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Residents in search of food in Moyale after floods cut off villages

Wednesday April 25 2018

Floods Marsabit

Women cross a flooded river in Laisamis Sub-County in Marsabit. Over the past four months in the Kenyan drylands, we have have seen a familiar cycle of drought, famine and floods followed by charity from fellow Kenyans. PHOTO | FILE | NATION MEDIA GROUP 

IRENE MWENDWA
By IRENE MWENDWA
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Residents of seven villages in Marsabit have sent 43 representatives in search of food and non-food items in Moyale Town after floods washed away their property and impassable roads left them without any food supplies.

The villages include Dabel, Dirdima, Illadu, Qualaliwe, Funanyata, Qolob and Godhe.

Ahmed Abdi, an elder who spoke to the Nation, said that mothers and children are suffering in the villages since they cannot not walk the long distance in search of food.

Mr Abdi said he had walked for 68 kilometres to Moyale in search of aid for his family and also for others who could not travel.

"Floods washed away everything leaving some of the locals staying in nearby schools without anything, not even food," said Mr Abdi.

The elder also said the impassable road has made it hard for food supplies to reach them.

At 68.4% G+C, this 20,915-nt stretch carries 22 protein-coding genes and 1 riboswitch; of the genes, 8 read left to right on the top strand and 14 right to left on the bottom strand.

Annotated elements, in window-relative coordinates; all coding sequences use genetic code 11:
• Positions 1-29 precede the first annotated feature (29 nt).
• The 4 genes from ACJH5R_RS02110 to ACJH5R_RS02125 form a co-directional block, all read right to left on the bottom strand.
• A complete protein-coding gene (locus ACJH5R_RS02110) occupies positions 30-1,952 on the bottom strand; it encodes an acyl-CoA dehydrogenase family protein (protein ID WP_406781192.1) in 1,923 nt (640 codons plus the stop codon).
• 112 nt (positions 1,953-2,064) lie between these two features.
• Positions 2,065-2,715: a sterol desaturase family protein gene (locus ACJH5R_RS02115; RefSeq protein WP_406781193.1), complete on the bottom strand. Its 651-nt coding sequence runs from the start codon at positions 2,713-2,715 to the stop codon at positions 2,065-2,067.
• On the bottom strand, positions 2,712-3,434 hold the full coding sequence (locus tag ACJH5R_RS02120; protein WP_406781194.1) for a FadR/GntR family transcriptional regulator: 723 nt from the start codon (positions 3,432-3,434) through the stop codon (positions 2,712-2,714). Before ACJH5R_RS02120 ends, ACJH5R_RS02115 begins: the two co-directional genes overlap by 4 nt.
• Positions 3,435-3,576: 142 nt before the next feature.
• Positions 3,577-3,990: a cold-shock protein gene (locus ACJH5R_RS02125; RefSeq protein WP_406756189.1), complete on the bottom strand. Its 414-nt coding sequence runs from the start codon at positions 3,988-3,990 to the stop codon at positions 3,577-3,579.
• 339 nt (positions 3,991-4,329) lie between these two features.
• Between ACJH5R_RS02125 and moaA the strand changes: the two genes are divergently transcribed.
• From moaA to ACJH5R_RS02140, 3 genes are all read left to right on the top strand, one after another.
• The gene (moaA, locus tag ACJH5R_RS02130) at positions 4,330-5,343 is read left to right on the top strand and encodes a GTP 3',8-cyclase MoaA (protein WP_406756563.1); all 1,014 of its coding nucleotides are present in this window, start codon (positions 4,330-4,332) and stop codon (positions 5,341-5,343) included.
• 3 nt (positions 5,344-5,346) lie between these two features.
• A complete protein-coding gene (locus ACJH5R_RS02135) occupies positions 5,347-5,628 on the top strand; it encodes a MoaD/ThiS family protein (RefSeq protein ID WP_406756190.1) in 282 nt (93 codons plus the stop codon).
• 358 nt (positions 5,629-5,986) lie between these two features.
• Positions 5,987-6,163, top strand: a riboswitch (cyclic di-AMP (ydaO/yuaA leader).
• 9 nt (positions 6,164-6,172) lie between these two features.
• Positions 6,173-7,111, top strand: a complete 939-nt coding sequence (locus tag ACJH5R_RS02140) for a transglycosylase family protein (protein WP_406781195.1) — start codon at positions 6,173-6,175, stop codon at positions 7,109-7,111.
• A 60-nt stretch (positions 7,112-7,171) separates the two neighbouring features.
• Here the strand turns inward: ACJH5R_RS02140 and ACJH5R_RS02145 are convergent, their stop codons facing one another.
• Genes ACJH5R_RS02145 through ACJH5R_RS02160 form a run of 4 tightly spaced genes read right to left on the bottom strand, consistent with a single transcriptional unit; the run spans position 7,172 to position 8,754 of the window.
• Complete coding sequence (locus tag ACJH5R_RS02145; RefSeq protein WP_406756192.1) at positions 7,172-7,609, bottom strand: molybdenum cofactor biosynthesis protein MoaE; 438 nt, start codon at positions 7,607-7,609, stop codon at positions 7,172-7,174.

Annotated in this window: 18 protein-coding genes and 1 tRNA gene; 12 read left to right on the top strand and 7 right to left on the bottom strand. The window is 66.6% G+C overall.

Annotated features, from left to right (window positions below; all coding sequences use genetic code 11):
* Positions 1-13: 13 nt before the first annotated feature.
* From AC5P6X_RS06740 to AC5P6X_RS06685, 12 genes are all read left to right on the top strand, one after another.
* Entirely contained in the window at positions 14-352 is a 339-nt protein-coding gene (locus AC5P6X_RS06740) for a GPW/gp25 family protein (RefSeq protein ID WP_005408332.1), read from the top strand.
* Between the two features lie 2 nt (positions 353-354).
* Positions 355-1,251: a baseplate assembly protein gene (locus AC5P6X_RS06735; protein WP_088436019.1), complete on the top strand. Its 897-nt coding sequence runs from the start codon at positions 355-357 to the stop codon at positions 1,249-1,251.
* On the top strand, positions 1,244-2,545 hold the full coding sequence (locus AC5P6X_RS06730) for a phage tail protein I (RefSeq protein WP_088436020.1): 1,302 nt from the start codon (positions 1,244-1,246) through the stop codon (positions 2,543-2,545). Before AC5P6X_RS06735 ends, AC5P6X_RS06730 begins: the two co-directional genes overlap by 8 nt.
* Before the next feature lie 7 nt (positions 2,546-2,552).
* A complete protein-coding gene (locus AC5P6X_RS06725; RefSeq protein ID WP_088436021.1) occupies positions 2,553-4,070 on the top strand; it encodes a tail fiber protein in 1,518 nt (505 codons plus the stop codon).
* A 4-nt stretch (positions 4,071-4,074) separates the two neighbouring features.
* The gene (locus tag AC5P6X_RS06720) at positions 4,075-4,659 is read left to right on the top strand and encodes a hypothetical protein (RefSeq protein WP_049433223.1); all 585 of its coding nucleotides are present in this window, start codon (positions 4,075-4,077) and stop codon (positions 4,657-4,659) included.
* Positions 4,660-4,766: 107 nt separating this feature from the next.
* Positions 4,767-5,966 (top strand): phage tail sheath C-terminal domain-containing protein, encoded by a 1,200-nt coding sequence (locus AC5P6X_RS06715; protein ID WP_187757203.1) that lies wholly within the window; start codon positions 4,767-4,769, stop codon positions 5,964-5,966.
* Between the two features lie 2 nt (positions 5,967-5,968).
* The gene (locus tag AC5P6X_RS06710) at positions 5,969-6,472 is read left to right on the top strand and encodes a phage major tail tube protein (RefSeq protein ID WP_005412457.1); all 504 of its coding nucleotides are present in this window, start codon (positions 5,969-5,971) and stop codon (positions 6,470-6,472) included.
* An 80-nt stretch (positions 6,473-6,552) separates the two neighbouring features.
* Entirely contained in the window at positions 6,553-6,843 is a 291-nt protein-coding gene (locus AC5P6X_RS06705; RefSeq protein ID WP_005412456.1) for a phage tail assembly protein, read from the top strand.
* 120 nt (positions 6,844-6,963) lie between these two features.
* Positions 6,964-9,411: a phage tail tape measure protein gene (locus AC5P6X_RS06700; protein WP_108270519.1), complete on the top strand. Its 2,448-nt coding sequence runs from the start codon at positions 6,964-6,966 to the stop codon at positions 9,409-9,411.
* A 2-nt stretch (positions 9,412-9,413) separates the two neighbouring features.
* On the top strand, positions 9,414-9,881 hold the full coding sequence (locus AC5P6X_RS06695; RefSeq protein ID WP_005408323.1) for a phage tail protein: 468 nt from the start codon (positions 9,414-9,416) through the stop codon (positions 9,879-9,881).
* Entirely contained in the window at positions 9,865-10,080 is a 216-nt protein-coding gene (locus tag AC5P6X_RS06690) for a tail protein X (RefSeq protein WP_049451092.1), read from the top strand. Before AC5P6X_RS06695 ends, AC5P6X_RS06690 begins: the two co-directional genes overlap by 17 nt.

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He added that they had called officials from the Kenya Red Cross Society and the county government but no help that had reached them yet.

"Our people are starving and that is why some of us had to trek all the way to see whether we can get any aid for our families back in the villages," said Mr Abdi.

Mr Abdi said that children had resulted to feeding on germinating seeds that had been planted.

"They are eating the seeds because of hunger. We are already having diarrhoea cases amongst our children, maybe as a result of eating dirt," said Mr Abdi.

The representatives camped outside the sub-county administrator’s office awaiting aid.

Golbo MCA Sheikh Bashir had earlier called on various stakeholders to come to their aid.

Mr Bashir told the Nation that the people living in the affected villages will be facing a shortage of food since the roads are impassable.

"Hunger will strike them if help does not reach them soon," said Mr Bashir.